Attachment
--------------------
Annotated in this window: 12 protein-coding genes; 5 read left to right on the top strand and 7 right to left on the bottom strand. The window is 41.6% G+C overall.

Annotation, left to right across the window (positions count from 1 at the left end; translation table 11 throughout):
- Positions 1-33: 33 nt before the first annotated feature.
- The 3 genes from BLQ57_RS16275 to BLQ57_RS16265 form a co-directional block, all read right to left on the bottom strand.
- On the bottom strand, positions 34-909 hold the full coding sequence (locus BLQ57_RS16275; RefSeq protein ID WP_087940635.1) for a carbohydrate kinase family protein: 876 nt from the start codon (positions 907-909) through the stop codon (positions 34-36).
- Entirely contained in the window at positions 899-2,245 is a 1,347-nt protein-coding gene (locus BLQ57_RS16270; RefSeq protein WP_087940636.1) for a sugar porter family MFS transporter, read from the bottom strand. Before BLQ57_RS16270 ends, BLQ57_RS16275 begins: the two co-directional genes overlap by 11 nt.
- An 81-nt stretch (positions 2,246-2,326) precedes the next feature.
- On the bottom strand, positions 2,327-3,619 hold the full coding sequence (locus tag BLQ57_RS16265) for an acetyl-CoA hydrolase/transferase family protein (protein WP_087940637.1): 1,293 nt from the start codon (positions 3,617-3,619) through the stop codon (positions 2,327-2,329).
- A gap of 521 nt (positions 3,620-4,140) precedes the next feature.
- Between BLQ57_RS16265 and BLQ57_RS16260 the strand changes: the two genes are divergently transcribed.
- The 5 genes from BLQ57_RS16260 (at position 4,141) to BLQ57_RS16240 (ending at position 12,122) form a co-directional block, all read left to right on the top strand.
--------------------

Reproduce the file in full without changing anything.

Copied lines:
Annotated in this window: 12 protein-coding genes; 5 read left to right on the top strand and 7 right to left on the bottom strand. The window is 41.6% G+C overall.

Annotation, left to right across the window (positions count from 1 at the left end; translation table 11 throughout):
- Positions 1-33: 33 nt before the first annotated feature.
- The 3 genes from BLQ57_RS16275 to BLQ57_RS16265 form a co-directional block, all read right to left on the bottom strand.
- On the bottom strand, positions 34-909 hold the full coding sequence (locus BLQ57_RS16275; RefSeq protein ID WP_087940635.1) for a carbohydrate kinase family protein: 876 nt from the start codon (positions 907-909) through the stop codon (positions 34-36).
- Entirely contained in the window at positions 899-2,245 is a 1,347-nt protein-coding gene (locus BLQ57_RS16270; RefSeq protein WP_087940636.1) for a sugar porter family MFS transporter, read from the bottom strand. Before BLQ57_RS16270 ends, BLQ57_RS16275 begins: the two co-directional genes overlap by 11 nt.
- An 81-nt stretch (positions 2,246-2,326) precedes the next feature.
- On the bottom strand, positions 2,327-3,619 hold the full coding sequence (locus tag BLQ57_RS16265) for an acetyl-CoA hydrolase/transferase family protein (protein WP_087940637.1): 1,293 nt from the start codon (positions 3,617-3,619) through the stop codon (positions 2,327-2,329).
- A gap of 521 nt (positions 3,620-4,140) precedes the next feature.
- Between BLQ57_RS16265 and BLQ57_RS16260 the strand changes: the two genes are divergently transcribed.
- The 5 genes from BLQ57_RS16260 (at position 4,141) to BLQ57_RS16240 (ending at position 12,122) form a co-directional block, all read left to right on the top strand.